It was a hard day for Great Britain Cycling Team’s under-23 riders at Tour de l’Avenir on Thursday, with two of the six-strong team exiting the race while leading Great Britain rider Alex Peters suffered mechanical misfortune.
Peters started the day 17th overall on general classification, one minute and 40 seconds behind overnight leader Jose Luis-Rodriguez of Chile but lost over five minutes on stage five, a mechanical mid-stage necessitating a long chase back on. Mark Stewart abandoned, while Steve Williams finished outside the time limit and was eliminated.
Following the mountain skirmishes of stage four on Wednesday, stage five from Megeve to La Rosiere-Monvalezan saw the grimpeurs’ battle commence in anger with one second-category climb and three first category brutes packed into just over 100 kilometres, culminating in a hilltop finish on Montee de la Rosier.
And the sudden ramping up of the parcours contributed to the attritional nature of the stage with a number of riders exiting. Most notable casualty of the day was France’s Jeremy Maison, who while leading the race, crashed on the short descent of the Col du Pre, appearing to break his collarbone and abandoning.
After a number of early bids for freedom were consumed by the peloton, the decisive move of the day came on the Cormet de Roseland, the day’s penultimate climb.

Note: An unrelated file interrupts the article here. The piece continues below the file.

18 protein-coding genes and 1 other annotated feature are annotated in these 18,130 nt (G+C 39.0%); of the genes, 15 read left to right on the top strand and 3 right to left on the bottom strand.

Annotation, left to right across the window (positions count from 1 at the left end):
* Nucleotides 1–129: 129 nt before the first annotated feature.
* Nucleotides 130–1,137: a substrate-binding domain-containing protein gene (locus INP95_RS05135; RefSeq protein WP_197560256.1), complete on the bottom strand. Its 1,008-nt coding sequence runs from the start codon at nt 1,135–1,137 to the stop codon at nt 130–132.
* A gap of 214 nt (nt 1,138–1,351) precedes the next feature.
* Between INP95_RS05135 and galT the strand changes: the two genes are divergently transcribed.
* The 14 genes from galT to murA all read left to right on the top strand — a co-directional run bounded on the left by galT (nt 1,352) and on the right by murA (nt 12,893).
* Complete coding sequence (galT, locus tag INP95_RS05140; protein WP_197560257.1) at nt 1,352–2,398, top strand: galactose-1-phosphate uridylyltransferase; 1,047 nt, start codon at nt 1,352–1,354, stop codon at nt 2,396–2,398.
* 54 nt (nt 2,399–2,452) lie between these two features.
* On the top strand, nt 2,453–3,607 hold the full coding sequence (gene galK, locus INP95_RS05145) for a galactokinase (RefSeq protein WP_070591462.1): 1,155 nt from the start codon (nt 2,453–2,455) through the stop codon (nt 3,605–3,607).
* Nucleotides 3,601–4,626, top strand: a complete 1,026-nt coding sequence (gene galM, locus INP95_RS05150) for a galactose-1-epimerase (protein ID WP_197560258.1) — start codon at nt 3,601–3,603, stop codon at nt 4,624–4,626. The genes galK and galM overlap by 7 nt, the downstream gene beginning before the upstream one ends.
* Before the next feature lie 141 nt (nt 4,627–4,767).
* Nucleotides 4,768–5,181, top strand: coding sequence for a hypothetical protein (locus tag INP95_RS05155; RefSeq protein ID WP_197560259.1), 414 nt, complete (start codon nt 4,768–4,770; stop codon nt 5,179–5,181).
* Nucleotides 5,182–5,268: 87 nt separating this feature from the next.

Guillame Martin (France) launched his bid for victory at the top of the six-kilometre, 1968-metre climb, building a cushion on the 21-kilometre descent to the foot of the final ascent.
Martin held off the chasing group on the hilltop finish of the Montée de la Rosier to win by six seconds but the Frenchman was almost caught by Gregor Muhlberger save for a navigational error by the Austrian, assuring a fine victory for Martin, recompense for the earlier misfortune of teammate Maison.
Alex Peters finished five minutes and 15 seconds behind Martin, the first Briton home. Gabriel Cullaigh lost 27 minutes while Chris Lawless lost almost 29. Jake Kelly came in over 35 minutes adrift of the winner but there was worse news for Stephen Williams, one of two riders who finished outside the time limit, 44 minutes and 21 seconds back.
Despite his wrong turn at the finish Muhlberger took the yellow jersey from Luis-Rodriguez while Alex Peters remained Great Britain’s leading ride on general classification in 25th, five minutes and 16 seconds down on Muhlberger.
Friday sees stage six and another day in the high mountains, 126 kilometres of racing dominated by the haute categorie legend of the Col de la Madeleine.